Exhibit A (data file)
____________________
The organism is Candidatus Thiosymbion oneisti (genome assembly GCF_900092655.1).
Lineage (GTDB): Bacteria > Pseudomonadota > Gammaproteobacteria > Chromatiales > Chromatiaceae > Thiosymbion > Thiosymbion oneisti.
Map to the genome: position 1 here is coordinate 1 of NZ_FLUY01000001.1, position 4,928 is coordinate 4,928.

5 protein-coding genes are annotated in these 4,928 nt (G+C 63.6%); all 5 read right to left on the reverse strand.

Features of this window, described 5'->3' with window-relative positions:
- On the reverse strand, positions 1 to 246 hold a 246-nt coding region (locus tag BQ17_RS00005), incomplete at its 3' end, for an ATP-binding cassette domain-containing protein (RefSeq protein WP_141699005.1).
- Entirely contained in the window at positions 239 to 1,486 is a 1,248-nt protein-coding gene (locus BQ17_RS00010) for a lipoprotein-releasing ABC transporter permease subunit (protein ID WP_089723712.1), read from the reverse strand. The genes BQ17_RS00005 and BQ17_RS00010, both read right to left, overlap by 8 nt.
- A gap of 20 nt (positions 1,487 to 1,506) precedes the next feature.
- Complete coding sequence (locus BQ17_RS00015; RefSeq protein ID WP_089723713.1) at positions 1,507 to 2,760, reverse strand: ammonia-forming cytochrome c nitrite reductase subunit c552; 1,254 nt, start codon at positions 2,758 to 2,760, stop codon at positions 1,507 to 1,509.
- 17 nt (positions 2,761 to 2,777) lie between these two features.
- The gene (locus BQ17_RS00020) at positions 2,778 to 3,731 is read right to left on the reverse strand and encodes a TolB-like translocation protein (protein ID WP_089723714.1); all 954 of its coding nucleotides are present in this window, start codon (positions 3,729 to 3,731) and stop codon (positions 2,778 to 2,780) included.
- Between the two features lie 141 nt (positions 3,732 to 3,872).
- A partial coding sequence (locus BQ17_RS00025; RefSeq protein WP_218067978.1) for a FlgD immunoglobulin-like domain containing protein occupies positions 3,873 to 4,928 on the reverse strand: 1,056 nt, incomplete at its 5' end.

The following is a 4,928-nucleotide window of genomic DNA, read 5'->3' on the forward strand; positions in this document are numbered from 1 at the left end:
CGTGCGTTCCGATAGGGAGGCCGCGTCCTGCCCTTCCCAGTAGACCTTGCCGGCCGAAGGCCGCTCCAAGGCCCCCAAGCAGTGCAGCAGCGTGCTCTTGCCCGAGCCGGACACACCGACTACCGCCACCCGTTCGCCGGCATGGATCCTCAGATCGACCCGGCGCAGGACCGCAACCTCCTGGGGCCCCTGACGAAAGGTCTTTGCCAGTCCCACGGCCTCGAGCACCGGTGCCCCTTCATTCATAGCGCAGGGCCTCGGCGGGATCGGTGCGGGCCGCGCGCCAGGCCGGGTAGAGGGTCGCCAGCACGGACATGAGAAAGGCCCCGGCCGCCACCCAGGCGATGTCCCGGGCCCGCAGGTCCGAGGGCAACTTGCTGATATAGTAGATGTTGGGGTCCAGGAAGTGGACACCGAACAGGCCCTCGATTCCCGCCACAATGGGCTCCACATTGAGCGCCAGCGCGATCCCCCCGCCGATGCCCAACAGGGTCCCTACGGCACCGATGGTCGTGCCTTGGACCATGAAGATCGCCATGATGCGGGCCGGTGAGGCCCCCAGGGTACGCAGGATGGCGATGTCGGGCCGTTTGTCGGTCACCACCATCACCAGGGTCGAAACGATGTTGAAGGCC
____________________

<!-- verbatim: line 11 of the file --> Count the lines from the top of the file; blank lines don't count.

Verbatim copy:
- The gene (locus BQ17_RS00020) at positions 2,778 to 3,731 is read right to left on the reverse strand and encodes a TolB-like translocation protein (protein ID WP_089723714.1); all 954 of its coding nucleotides are present in this window, start codon (positions 3,729 to 3,731) and stop codon (positions 2,778 to 2,780) included.